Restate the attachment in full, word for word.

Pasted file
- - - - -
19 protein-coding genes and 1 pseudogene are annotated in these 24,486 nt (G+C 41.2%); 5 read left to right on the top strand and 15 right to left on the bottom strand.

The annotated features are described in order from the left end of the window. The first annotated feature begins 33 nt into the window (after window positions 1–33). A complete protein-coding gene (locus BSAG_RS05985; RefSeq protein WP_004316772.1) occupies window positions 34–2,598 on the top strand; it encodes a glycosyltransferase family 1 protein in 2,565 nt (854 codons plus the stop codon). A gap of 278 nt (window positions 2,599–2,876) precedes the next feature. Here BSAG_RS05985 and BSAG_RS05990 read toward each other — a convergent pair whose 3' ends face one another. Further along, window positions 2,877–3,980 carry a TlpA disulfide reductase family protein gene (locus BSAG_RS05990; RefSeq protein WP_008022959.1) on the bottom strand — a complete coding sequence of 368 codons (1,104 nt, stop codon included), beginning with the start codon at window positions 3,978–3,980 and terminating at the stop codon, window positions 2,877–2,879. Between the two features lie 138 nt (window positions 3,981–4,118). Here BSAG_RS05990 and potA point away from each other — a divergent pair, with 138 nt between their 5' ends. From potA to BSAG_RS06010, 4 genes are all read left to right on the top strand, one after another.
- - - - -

19 protein-coding genes and 1 pseudogene are annotated in these 24,486 nt (G+C 41.2%); 5 read left to right on the top strand and 15 right to left on the bottom strand.

The annotated features are described in order from the left end of the window. The first annotated feature begins 33 nt into the window (after window positions 1–33). A complete protein-coding gene (locus BSAG_RS05985; RefSeq protein WP_004316772.1) occupies window positions 34–2,598 on the top strand; it encodes a glycosyltransferase family 1 protein in 2,565 nt (854 codons plus the stop codon). A gap of 278 nt (window positions 2,599–2,876) precedes the next feature. Here BSAG_RS05985 and BSAG_RS05990 read toward each other — a convergent pair whose 3' ends face one another. Further along, window positions 2,877–3,980 carry a TlpA disulfide reductase family protein gene (locus BSAG_RS05990; RefSeq protein WP_008022959.1) on the bottom strand — a complete coding sequence of 368 codons (1,104 nt, stop codon included), beginning with the start codon at window positions 3,978–3,980 and terminating at the stop codon, window positions 2,877–2,879. Between the two features lie 138 nt (window positions 3,981–4,118). Here BSAG_RS05990 and potA point away from each other — a divergent pair, with 138 nt between their 5' ends. From potA to BSAG_RS06010, 4 genes are all read left to right on the top strand, one after another.